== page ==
Last week a delegation of British companies supported by U.K. Trade and Investment attended the sustainable-development advocacy conference Globe 2014, in Vancouver, British Columbia, to showcase the country’s expertise in low-carbon solutions and sustainability innovations. U.K. Trade and Investment (UKTI) is the British Foreign Offices’ business development arm which aims to promote U.K. businesses abroad, as well as attract foreign investment in the country, with an overarching aim of creating job growth.
Despite the fact that the U.K. is a small country and is not a huge emitter of carbon in the global context, it has nonetheless set ambitious environmental policies, like reducing carbon emissions by 80 percent by 2050. In addition, since the U.K. operates under the European Emissions Trading Scheme, regulatory incentives exist for companies to develop innovations that will help meet emissions targets.
I had the opportunity to speak with Mike Rosenfeld, Vice Consul – USA Clean Technology Sector Lead for UKTI, about the strengths of the U.K. clean tech industry and how its businesses are poised to be competitive players on the global stage.
I asked Vice Consul Rosenfeld whether the regulatory environment has helped the U.K.’s clean tech industry gain a competitive advantage, to which he replied: “Policies that have been put into place have given some businesses an opportunity that might not otherwise have been there. To some extent, they were forced to be compliant; but they have found there is money to be made.”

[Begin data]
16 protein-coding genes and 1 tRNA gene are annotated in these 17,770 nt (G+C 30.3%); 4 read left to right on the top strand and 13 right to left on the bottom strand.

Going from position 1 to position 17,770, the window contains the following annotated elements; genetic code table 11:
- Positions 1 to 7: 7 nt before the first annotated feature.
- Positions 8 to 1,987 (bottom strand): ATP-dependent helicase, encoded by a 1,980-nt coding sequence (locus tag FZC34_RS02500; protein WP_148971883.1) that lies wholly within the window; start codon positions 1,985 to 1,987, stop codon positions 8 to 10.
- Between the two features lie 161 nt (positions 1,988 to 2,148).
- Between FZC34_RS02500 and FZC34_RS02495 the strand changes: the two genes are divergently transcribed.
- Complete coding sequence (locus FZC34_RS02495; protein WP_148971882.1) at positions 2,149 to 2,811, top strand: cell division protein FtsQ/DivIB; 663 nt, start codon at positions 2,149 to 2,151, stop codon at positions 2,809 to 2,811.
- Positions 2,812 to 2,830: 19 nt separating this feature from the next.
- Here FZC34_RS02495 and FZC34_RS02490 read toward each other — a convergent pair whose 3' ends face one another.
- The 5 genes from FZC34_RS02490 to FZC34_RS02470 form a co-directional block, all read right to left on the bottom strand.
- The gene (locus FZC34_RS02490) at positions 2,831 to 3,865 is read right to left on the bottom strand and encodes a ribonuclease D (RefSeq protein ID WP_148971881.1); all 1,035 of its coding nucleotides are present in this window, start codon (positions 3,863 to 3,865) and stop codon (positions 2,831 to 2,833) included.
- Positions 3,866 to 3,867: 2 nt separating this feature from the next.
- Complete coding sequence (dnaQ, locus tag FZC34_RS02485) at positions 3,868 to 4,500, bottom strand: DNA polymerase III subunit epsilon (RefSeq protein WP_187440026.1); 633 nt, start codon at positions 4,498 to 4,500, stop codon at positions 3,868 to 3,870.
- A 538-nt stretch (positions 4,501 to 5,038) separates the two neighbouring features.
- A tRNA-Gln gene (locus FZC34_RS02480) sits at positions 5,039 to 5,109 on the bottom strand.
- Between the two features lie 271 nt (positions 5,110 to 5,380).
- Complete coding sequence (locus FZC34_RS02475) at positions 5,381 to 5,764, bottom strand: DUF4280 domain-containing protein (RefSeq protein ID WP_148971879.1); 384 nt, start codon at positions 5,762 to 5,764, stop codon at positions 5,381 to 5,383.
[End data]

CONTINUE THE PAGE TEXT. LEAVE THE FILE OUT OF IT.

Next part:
As a result, this has likely spurred the U.K. to develop particular strengths, with U.K. industry now being strong in areas such as carbon reduction, water management, metering and smart grid, as well as waste management and resource recovery.
In addition, Rosenfeld said, the U.K. has made good use of innovative financial structures to allow expertise to develop by way of public-private partnerships between government and business. The country has also developed expertise in consultation services around ensuring compliance, and has lent some of that know-how to places like California in the development of the state’s cap-and-trade program mandated under AB32, California’s Global Warming Solutions Act.
Clean tech has already created a significant number of jobs in the U.K. Rosenfeld stated that offshore wind power, where Britain is already global leader, has bolstered job growth saying, “It will require the workforce, but also the whole supply chain that goes around it, from turbine manufacturing, undersea cabling, and the manufacture of towers.”
Estimates, given to me, based on research from the U.K. Department of Energy and Climate Change predict that by 2020 the number of “green” jobs in the U.K. will increase to 1.4 million – up from 1 million today. According to Renewable U.K., the wind, wave and tidal energy sector employs approximately 20,000 full-time staff with a further 20,000 indirectly employed, such as companies that supply goods and services to the sector. Over the next decade, more than 70,000 jobs could be created in the nation’s wind, wave and tidal energy sector, according to Renewable U.K.
A couple of the British companies represented at Globe 2014 are setting up North American operations too. Beyond Energy Code Consulting, a joint venture between U.K. and Canadian entrepreneurs, will help Canadian commercial and institutional customers move towards net-zero energy operations. Another, International Synergies, is also opening up a Canadian office specializing in programs that share and reuse resources in an industrial ecosystem.
Image Credit: Luc Van Braekel
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